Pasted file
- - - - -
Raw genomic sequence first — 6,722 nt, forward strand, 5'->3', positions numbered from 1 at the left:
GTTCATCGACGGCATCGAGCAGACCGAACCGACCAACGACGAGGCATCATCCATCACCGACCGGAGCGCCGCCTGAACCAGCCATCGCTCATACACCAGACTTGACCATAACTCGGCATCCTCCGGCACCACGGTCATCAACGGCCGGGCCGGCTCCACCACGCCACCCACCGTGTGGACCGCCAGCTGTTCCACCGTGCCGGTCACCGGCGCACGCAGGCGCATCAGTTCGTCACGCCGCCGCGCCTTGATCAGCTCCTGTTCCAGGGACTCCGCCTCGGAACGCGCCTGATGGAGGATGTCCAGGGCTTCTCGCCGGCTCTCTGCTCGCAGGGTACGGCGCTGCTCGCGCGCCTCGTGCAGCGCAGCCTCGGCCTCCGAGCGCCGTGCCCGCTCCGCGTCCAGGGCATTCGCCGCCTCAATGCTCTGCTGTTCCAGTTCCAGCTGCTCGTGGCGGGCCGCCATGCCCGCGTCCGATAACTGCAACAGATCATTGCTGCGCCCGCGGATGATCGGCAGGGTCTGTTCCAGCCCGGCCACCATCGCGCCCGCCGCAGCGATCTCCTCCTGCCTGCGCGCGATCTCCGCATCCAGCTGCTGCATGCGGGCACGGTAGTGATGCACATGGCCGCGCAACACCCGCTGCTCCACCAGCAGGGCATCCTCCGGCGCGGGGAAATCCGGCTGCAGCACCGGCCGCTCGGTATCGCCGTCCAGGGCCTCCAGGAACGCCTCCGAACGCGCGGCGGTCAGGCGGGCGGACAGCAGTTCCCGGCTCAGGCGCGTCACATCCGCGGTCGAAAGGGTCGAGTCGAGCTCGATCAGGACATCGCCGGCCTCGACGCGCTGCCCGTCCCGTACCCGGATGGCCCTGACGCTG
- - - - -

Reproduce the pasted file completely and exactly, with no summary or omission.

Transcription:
Raw genomic sequence first — 6,722 nt, forward strand, 5'->3', positions numbered from 1 at the left:
GTTCATCGACGGCATCGAGCAGACCGAACCGACCAACGACGAGGCATCATCCATCACCGACCGGAGCGCCGCCTGAACCAGCCATCGCTCATACACCAGACTTGACCATAACTCGGCATCCTCCGGCACCACGGTCATCAACGGCCGGGCCGGCTCCACCACGCCACCCACCGTGTGGACCGCCAGCTGTTCCACCGTGCCGGTCACCGGCGCACGCAGGCGCATCAGTTCGTCACGCCGCCGCGCCTTGATCAGCTCCTGTTCCAGGGACTCCGCCTCGGAACGCGCCTGATGGAGGATGTCCAGGGCTTCTCGCCGGCTCTCTGCTCGCAGGGTACGGCGCTGCTCGCGCGCCTCGTGCAGCGCAGCCTCGGCCTCCGAGCGCCGTGCCCGCTCCGCGTCCAGGGCATTCGCCGCCTCAATGCTCTGCTGTTCCAGTTCCAGCTGCTCGTGGCGGGCCGCCATGCCCGCGTCCGATAACTGCAACAGATCATTGCTGCGCCCGCGGATGATCGGCAGGGTCTGTTCCAGCCCGGCCACCATCGCGCCCGCCGCAGCGATCTCCTCCTGCCTGCGCGCGATCTCCGCATCCAGCTGCTGCATGCGGGCACGGTAGTGATGCACATGGCCGCGCAACACCCGCTGCTCCACCAGCAGGGCATCCTCCGGCGCGGGGAAATCCGGCTGCAGCACCGGCCGCTCGGTATCGCCGTCCAGGGCCTCCAGGAACGCCTCCGAACGCGCGGCGGTCAGGCGGGCGGACAGCAGTTCCCGGCTCAGGCGCGTCACATCCGCGGTCGAAAGGGTCGAGTCGAGCTCGATCAGGACATCGCCGGCCTCGACGCGCTGCCCGTCCCGTACCCGGATGGCCCTGACGCTG